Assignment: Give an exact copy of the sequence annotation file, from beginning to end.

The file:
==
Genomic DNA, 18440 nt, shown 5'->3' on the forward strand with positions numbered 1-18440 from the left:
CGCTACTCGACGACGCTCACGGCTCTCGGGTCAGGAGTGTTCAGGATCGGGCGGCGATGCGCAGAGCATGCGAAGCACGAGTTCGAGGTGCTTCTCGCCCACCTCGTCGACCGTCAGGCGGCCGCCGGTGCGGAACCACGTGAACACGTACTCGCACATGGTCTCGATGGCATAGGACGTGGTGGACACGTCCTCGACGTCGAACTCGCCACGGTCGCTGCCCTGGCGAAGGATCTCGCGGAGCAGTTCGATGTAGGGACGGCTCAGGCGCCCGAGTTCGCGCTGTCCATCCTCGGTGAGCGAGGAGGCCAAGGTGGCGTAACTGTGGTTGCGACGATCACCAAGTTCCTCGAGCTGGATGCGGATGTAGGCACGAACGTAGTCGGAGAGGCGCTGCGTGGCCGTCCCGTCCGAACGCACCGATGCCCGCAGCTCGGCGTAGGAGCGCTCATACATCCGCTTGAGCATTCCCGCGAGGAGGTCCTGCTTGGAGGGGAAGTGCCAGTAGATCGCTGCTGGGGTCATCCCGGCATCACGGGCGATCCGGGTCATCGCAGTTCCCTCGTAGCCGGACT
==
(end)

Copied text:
Genomic DNA, 18440 nt, shown 5'->3' on the forward strand with positions numbered 1-18440 from the left:
CGCTACTCGACGACGCTCACGGCTCTCGGGTCAGGAGTGTTCAGGATCGGGCGGCGATGCGCAGAGCATGCGAAGCACGAGTTCGAGGTGCTTCTCGCCCACCTCGTCGACCGTCAGGCGGCCGCCGGTGCGGAACCACGTGAACACGTACTCGCACATGGTCTCGATGGCATAGGACGTGGTGGACACGTCCTCGACGTCGAACTCGCCACGGTCGCTGCCCTGGCGAAGGATCTCGCGGAGCAGTTCGATGTAGGGACGGCTCAGGCGCCCGAGTTCGCGCTGTCCATCCTCGGTGAGCGAGGAGGCCAAGGTGGCGTAACTGTGGTTGCGACGATCACCAAGTTCCTCGAGCTGGATGCGGATGTAGGCACGAACGTAGTCGGAGAGGCGCTGCGTGGCCGTCCCGTCCGAACGCACCGATGCCCGCAGCTCGGCGTAGGAGCGCTCATACATCCGCTTGAGCATTCCCGCGAGGAGGTCCTGCTTGGAGGGGAAGTGCCAGTAGATCGCTGCTGGGGTCATCCCGGCATCACGGGCGATCCGGGTCATCGCAGTTCCCTCGTAGCCGGACT